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Civil-Comp Proceedings
ISSN 1759-3433
CCP: 83
PROCEEDINGS OF THE EIGHTH INTERNATIONAL CONFERENCE ON COMPUTATIONAL STRUCTURES TECHNOLOGY
Edited by: B.H.V. Topping, G. Montero and R. Montenegro
Paper 221

A Structural Engineering Perspective on Progressive Collapse: Examination of Analysis and Modelling Methods

O.A. Mohamed

Department of Civil, Environmental and Biomedical Engineering, University of Hartford, West Hartford CT, United States of America

Full Bibliographic Reference for this paper
O.A. Mohamed, "A Structural Engineering Perspective on Progressive Collapse: Examination of Analysis and Modelling Methods", in B.H.V. Topping, G. Montero, R. Montenegro, (Editors), "Proceedings of the Eighth International Conference on Computational Structures Technology", Civil-Comp Press, Stirlingshire, UK, Paper 221, 2006. doi:10.4203/ccp.83.221
Keywords: progressive collapse, static analysis, dynamic analysis, material nonlinearity, geometric nonlinearity.

Summary
Currently, there is public interest on the issue of progressive collapse of building structures. This paper explores important aspects of progressive collapse investigations, of interest to structural engineers, that are being studied by investigators or presented in certain building codes. These issues include: 1) analysis methods, 2) structure-load modelling issues, 3) level of protection provided to a structure, 4) modelling of joints, and 5) consideration of the effects of high strain rates on mechanical properties. Nonlinear dynamic analysis provides the most reliable simulation of progressive collapse, but it can be computationally demanding for large structural systems. On the other hand, linear elastic analysis may not be suitable for all structures. Furthermore, the desired level of protection and building type may not warrant the computational cost. The suggested levels of protection against progressive collapse range from ensuring general structural integrity to hardening of the structure to prevent collapse.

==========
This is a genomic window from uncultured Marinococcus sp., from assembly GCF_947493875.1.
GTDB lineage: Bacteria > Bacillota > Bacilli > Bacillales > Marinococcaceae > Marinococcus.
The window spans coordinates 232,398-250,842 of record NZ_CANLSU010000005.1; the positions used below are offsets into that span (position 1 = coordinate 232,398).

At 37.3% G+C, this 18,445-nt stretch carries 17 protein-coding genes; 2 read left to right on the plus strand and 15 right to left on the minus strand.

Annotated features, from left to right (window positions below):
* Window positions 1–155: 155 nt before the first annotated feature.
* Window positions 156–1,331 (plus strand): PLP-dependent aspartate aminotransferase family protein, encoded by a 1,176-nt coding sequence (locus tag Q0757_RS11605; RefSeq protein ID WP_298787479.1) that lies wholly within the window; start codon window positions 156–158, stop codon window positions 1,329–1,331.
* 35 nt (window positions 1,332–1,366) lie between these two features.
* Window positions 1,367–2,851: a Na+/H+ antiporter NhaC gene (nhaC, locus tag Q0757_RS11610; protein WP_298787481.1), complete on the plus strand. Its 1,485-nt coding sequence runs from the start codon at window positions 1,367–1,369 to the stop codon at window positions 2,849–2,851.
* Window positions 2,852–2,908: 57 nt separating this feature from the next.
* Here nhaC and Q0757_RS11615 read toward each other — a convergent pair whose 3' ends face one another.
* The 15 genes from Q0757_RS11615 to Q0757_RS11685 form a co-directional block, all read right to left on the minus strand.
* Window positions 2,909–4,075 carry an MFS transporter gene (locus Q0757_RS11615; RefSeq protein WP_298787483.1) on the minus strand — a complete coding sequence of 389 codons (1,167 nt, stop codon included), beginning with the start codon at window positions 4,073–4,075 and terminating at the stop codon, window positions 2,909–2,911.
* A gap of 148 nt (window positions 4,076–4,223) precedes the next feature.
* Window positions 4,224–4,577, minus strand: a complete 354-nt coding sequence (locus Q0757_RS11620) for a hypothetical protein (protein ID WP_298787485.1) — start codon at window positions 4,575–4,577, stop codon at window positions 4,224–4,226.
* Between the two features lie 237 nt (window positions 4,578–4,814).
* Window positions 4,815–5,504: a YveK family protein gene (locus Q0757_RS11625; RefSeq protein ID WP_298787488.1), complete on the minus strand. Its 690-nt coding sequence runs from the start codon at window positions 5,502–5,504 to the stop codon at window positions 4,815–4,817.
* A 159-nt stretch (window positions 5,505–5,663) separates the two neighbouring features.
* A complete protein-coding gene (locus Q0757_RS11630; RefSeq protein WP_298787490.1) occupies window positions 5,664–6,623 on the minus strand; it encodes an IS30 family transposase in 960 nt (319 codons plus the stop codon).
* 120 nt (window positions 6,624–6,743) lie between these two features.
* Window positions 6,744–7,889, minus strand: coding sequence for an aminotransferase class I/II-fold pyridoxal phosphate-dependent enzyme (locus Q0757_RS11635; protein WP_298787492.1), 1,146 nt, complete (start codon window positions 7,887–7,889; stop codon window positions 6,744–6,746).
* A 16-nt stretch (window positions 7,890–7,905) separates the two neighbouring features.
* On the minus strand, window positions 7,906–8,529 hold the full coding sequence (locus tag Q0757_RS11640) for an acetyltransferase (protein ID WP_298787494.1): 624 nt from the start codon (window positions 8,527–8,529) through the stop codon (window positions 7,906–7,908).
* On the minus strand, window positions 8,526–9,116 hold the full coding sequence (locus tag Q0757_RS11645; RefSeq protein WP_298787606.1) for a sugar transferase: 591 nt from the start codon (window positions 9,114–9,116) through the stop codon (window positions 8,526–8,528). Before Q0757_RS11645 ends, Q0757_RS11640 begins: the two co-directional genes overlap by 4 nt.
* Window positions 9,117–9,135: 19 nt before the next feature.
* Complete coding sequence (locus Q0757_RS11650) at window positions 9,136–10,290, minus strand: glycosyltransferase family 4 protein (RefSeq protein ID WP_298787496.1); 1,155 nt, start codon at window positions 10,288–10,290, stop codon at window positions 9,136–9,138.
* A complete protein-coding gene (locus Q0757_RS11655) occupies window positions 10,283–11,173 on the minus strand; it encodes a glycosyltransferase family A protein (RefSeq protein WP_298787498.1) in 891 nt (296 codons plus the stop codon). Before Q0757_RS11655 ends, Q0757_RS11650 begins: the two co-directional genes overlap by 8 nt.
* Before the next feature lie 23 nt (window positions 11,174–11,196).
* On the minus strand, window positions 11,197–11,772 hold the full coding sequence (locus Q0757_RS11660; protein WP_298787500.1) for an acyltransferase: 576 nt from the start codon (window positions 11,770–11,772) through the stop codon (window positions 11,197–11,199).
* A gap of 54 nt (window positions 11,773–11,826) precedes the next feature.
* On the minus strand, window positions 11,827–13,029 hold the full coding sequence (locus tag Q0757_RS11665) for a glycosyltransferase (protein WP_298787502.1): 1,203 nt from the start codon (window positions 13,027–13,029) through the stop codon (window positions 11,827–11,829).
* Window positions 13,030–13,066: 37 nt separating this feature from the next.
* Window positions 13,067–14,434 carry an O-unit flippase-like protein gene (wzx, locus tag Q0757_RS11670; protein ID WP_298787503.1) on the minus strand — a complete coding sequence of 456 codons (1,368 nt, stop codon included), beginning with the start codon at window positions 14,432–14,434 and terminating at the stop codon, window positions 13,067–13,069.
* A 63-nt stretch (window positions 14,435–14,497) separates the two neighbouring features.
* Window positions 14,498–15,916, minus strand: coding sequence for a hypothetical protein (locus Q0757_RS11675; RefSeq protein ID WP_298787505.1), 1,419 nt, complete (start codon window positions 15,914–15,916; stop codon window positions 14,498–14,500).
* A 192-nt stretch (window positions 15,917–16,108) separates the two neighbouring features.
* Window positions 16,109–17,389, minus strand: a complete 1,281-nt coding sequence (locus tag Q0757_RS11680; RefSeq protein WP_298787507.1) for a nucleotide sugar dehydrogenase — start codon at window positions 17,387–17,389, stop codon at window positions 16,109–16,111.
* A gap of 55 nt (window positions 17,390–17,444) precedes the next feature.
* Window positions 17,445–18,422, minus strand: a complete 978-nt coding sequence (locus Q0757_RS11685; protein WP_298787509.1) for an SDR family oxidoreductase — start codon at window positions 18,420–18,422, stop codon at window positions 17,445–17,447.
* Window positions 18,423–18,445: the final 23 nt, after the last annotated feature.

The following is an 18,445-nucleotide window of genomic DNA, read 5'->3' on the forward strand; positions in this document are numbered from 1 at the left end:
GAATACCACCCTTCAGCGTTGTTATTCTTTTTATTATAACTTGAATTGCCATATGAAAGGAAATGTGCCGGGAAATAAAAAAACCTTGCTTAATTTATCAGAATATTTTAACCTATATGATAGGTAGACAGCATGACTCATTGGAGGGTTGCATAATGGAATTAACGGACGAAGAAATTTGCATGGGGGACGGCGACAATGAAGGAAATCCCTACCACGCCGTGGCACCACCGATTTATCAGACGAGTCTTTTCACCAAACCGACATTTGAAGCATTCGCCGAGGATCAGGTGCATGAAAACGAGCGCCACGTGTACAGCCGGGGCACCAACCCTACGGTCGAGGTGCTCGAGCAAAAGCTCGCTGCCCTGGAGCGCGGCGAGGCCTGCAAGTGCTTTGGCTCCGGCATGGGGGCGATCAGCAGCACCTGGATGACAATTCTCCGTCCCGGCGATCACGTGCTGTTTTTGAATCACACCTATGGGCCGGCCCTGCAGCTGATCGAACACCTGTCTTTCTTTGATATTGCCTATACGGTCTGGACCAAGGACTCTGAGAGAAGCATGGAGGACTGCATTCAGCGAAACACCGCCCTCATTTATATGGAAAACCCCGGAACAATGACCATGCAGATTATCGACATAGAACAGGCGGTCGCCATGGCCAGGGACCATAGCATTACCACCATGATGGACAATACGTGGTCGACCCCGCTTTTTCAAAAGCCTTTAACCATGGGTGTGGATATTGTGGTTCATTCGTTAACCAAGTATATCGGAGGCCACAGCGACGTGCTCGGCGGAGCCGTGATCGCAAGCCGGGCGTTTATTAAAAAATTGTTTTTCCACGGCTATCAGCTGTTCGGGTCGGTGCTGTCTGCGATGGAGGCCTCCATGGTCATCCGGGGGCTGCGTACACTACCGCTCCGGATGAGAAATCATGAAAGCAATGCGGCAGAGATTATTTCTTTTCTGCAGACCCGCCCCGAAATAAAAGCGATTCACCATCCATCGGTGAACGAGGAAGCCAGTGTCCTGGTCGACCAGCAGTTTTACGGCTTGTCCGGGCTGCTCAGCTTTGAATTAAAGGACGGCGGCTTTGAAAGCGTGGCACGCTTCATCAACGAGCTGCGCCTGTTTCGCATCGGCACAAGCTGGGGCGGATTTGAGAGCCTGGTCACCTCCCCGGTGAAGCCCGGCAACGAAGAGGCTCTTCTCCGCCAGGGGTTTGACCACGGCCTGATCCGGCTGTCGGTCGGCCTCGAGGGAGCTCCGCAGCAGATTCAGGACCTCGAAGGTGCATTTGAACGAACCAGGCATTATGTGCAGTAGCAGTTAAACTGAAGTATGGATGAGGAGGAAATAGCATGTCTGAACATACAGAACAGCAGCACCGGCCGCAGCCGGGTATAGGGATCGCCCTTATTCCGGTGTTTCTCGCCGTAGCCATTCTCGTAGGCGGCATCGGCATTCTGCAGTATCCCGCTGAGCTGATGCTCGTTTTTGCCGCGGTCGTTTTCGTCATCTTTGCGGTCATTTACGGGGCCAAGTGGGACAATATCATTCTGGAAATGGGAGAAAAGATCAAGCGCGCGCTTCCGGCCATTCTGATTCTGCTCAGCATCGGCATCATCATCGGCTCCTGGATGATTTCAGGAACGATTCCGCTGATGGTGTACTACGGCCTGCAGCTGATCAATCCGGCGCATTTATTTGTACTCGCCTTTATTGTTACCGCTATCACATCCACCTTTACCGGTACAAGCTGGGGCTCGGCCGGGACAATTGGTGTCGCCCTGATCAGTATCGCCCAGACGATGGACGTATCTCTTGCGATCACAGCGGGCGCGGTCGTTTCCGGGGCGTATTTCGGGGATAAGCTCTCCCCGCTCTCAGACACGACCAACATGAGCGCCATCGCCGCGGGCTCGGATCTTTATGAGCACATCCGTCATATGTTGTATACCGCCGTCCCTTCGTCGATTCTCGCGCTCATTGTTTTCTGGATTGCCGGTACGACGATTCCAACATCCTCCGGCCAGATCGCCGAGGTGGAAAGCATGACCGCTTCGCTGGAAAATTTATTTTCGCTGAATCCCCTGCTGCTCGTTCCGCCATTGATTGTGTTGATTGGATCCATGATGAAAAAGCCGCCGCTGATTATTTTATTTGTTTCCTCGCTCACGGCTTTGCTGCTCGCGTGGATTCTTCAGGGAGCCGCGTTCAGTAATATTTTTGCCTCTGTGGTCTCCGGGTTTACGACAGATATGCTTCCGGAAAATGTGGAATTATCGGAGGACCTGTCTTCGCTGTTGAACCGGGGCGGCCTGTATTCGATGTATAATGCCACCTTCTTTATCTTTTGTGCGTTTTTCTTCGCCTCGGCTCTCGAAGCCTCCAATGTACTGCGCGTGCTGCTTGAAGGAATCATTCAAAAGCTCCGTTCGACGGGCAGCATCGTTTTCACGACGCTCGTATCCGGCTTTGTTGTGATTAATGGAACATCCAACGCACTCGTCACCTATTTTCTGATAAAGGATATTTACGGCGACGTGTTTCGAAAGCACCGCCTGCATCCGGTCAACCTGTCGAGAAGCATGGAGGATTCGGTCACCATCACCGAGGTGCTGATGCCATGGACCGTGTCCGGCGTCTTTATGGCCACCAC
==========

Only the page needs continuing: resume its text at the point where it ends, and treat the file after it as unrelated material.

The paper discusses progressive collapse resistant design guidelines available in two of the design codes in the United States, namely, the Department of Defense (DoD) and General Services Administration (GSA) design guides. The design of philosophy in the DoD guidelines is based on the desired level of protection and requires categorization of the structure in one of four levels of protection. GSA design guide shares many similar provisions with the DoD guidelines but appears to emphasize linear static analysis for assessment of progressive collapse potential. Other than the DoD and GSA guidelines, building codes in the U.S. provide limited guidance for mitigation of progressive collapse.

This paper also discusses structural analysis methods, load combinations, and the assumptions involved in each of the suggested analysis method. Understanding the assumptions assists in identifying the limitations of each method and whether it is appropriate for the desired level of protection. The concept of notional column removal associated with the Alternate Path (AP) method is then discussed and recommended column removal methodologies is presented. The ultimate goal of progressive investigation with AP method is to assess the potential damage associated with the loss of certain load carrying members. The permissible damage limits in DoD and GSA guidelines are compared in this paper. An important differences between the two design guides in that the permissible area damage due to loss of primary structural components in the DoD guide is less than 50% of the permissible area damage in the GSA design guide.

Important modelling choices involved in nonlinear dynamic analysis for progressive collapse investigations are discussed. Some of the common choices for finite elements, material models, and integration schemes for reinforced concrete and steel structures are presented. The strength and deformation failure criteria used in some of the models in this paper are based on the DoD guidelines.

General observations on structural behaviour for systems modelled according to the guidelines presented in this paper are discussed. The most notable observations include: 1) importance of nonlinear dynamic analysis for modelling of inertia effects as well as material and geometric nonlinearities, 2) differences between response diagrams for deep and shallow reinforced concrete beams in progressive collapse simulations, and 3) differences in response between selected steel connections in progressive collapse simulations.

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